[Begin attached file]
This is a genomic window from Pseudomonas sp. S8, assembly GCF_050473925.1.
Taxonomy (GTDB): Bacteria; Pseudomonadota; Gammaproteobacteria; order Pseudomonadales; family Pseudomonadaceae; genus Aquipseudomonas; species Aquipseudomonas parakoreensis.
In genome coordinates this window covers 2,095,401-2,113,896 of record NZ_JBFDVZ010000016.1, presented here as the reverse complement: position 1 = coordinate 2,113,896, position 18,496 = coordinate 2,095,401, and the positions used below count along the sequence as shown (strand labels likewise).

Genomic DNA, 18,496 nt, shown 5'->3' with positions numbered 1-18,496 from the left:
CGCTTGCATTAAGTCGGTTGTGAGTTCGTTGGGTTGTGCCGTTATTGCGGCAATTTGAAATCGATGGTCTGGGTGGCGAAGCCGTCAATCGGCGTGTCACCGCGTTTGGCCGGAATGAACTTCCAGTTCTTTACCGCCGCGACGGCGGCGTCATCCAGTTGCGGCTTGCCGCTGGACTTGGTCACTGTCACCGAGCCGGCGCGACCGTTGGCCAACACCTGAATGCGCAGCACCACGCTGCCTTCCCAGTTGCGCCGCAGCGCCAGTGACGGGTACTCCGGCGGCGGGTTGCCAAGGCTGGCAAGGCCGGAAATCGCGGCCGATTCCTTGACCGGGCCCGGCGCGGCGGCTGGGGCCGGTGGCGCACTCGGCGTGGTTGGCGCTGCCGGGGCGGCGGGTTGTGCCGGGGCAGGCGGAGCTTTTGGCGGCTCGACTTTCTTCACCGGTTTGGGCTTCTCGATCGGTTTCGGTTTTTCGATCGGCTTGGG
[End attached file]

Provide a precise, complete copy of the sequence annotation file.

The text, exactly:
This is a genomic window from Pseudomonas sp. S8, assembly GCF_050473925.1.
Taxonomy (GTDB): Bacteria; Pseudomonadota; Gammaproteobacteria; order Pseudomonadales; family Pseudomonadaceae; genus Aquipseudomonas; species Aquipseudomonas parakoreensis.
In genome coordinates this window covers 2,095,401-2,113,896 of record NZ_JBFDVZ010000016.1, presented here as the reverse complement: position 1 = coordinate 2,113,896, position 18,496 = coordinate 2,095,401, and the positions used below count along the sequence as shown (strand labels likewise).

Genomic DNA, 18,496 nt, shown 5'->3' with positions numbered 1-18,496 from the left:
CGCTTGCATTAAGTCGGTTGTGAGTTCGTTGGGTTGTGCCGTTATTGCGGCAATTTGAAATCGATGGTCTGGGTGGCGAAGCCGTCAATCGGCGTGTCACCGCGTTTGGCCGGAATGAACTTCCAGTTCTTTACCGCCGCGACGGCGGCGTCATCCAGTTGCGGCTTGCCGCTGGACTTGGTCACTGTCACCGAGCCGGCGCGACCGTTGGCCAACACCTGAATGCGCAGCACCACGCTGCCTTCCCAGTTGCGCCGCAGCGCCAGTGACGGGTACTCCGGCGGCGGGTTGCCAAGGCTGGCAAGGCCGGAAATCGCGGCCGATTCCTTGACCGGGCCCGGCGCGGCGGCTGGGGCCGGTGGCGCACTCGGCGTGGTTGGCGCTGCCGGGGCGGCGGGTTGTGCCGGGGCAGGCGGAGCTTTTGGCGGCTCGACTTTCTTCACCGGTTTGGGCTTCTCGATCGGTTTCGGTTTTTCGATCGGCTTGGG